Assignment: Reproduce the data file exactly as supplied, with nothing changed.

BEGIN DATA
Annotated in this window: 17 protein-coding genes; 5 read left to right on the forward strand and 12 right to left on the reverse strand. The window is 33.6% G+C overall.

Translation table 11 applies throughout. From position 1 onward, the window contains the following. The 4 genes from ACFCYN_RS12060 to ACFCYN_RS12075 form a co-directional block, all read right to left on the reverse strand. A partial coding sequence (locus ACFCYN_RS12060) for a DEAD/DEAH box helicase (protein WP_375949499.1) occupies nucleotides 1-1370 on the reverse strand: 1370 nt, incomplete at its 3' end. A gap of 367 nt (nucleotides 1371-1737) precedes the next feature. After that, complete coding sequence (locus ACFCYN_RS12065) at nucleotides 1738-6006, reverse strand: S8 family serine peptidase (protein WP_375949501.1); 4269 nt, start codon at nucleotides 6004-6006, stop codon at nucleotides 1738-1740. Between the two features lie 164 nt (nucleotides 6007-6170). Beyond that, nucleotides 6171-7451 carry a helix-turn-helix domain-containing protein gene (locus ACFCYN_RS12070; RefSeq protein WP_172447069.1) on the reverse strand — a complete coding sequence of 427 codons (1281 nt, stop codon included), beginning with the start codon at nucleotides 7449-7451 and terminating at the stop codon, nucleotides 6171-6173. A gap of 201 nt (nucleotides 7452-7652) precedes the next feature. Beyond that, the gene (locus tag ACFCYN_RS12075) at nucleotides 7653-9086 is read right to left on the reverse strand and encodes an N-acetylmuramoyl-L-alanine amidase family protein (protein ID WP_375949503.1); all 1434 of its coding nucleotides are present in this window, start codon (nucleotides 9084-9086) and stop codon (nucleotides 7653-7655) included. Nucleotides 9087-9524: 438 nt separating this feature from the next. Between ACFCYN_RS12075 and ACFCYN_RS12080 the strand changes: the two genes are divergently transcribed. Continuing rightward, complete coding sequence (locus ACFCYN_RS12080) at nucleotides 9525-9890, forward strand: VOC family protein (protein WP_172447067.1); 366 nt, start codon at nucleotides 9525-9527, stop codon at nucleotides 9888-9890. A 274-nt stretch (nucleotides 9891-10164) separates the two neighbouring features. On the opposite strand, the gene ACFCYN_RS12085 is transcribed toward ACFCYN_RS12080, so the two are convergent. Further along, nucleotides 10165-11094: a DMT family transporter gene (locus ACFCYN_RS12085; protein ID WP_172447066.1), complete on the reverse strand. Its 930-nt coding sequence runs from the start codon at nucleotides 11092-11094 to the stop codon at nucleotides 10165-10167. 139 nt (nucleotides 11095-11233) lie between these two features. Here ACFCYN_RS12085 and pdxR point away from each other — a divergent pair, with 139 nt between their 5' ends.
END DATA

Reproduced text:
Annotated in this window: 17 protein-coding genes; 5 read left to right on the forward strand and 12 right to left on the reverse strand. The window is 33.6% G+C overall.

Translation table 11 applies throughout. From position 1 onward, the window contains the following. The 4 genes from ACFCYN_RS12060 to ACFCYN_RS12075 form a co-directional block, all read right to left on the reverse strand. A partial coding sequence (locus ACFCYN_RS12060) for a DEAD/DEAH box helicase (protein WP_375949499.1) occupies nucleotides 1-1370 on the reverse strand: 1370 nt, incomplete at its 3' end. A gap of 367 nt (nucleotides 1371-1737) precedes the next feature. After that, complete coding sequence (locus ACFCYN_RS12065) at nucleotides 1738-6006, reverse strand: S8 family serine peptidase (protein WP_375949501.1); 4269 nt, start codon at nucleotides 6004-6006, stop codon at nucleotides 1738-1740. Between the two features lie 164 nt (nucleotides 6007-6170). Beyond that, nucleotides 6171-7451 carry a helix-turn-helix domain-containing protein gene (locus ACFCYN_RS12070; RefSeq protein WP_172447069.1) on the reverse strand — a complete coding sequence of 427 codons (1281 nt, stop codon included), beginning with the start codon at nucleotides 7449-7451 and terminating at the stop codon, nucleotides 6171-6173. A gap of 201 nt (nucleotides 7452-7652) precedes the next feature. Beyond that, the gene (locus tag ACFCYN_RS12075) at nucleotides 7653-9086 is read right to left on the reverse strand and encodes an N-acetylmuramoyl-L-alanine amidase family protein (protein ID WP_375949503.1); all 1434 of its coding nucleotides are present in this window, start codon (nucleotides 9084-9086) and stop codon (nucleotides 7653-7655) included. Nucleotides 9087-9524: 438 nt separating this feature from the next. Between ACFCYN_RS12075 and ACFCYN_RS12080 the strand changes: the two genes are divergently transcribed. Continuing rightward, complete coding sequence (locus ACFCYN_RS12080) at nucleotides 9525-9890, forward strand: VOC family protein (protein WP_172447067.1); 366 nt, start codon at nucleotides 9525-9527, stop codon at nucleotides 9888-9890. A 274-nt stretch (nucleotides 9891-10164) separates the two neighbouring features. On the opposite strand, the gene ACFCYN_RS12085 is transcribed toward ACFCYN_RS12080, so the two are convergent. Further along, nucleotides 10165-11094: a DMT family transporter gene (locus ACFCYN_RS12085; protein ID WP_172447066.1), complete on the reverse strand. Its 930-nt coding sequence runs from the start codon at nucleotides 11092-11094 to the stop codon at nucleotides 10165-10167. 139 nt (nucleotides 11095-11233) lie between these two features. Here ACFCYN_RS12085 and pdxR point away from each other — a divergent pair, with 139 nt between their 5' ends.